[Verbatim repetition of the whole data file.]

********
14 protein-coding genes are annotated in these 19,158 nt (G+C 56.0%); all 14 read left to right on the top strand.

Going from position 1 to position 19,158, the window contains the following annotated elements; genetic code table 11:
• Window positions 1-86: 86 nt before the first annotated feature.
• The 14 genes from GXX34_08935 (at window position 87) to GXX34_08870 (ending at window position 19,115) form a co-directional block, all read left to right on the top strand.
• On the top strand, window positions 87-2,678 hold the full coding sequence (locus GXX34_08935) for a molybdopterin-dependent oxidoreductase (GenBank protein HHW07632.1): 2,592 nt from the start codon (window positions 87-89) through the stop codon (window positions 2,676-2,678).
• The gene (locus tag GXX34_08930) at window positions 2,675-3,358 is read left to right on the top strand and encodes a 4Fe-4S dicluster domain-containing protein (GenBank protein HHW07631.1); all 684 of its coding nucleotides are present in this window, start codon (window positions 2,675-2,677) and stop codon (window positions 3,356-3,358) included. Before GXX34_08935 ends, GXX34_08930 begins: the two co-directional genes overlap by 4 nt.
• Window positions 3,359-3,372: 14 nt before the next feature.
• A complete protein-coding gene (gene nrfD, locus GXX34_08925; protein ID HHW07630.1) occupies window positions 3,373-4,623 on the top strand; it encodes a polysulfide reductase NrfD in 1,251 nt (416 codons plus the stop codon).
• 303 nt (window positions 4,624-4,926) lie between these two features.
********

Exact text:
14 protein-coding genes are annotated in these 19,158 nt (G+C 56.0%); all 14 read left to right on the top strand.

Going from position 1 to position 19,158, the window contains the following annotated elements; genetic code table 11:
• Window positions 1-86: 86 nt before the first annotated feature.
• The 14 genes from GXX34_08935 (at window position 87) to GXX34_08870 (ending at window position 19,115) form a co-directional block, all read left to right on the top strand.
• On the top strand, window positions 87-2,678 hold the full coding sequence (locus GXX34_08935) for a molybdopterin-dependent oxidoreductase (GenBank protein HHW07632.1): 2,592 nt from the start codon (window positions 87-89) through the stop codon (window positions 2,676-2,678).
• The gene (locus tag GXX34_08930) at window positions 2,675-3,358 is read left to right on the top strand and encodes a 4Fe-4S dicluster domain-containing protein (GenBank protein HHW07631.1); all 684 of its coding nucleotides are present in this window, start codon (window positions 2,675-2,677) and stop codon (window positions 3,356-3,358) included. Before GXX34_08935 ends, GXX34_08930 begins: the two co-directional genes overlap by 4 nt.
• Window positions 3,359-3,372: 14 nt before the next feature.
• A complete protein-coding gene (gene nrfD, locus GXX34_08925; protein ID HHW07630.1) occupies window positions 3,373-4,623 on the top strand; it encodes a polysulfide reductase NrfD in 1,251 nt (416 codons plus the stop codon).
• 303 nt (window positions 4,624-4,926) lie between these two features.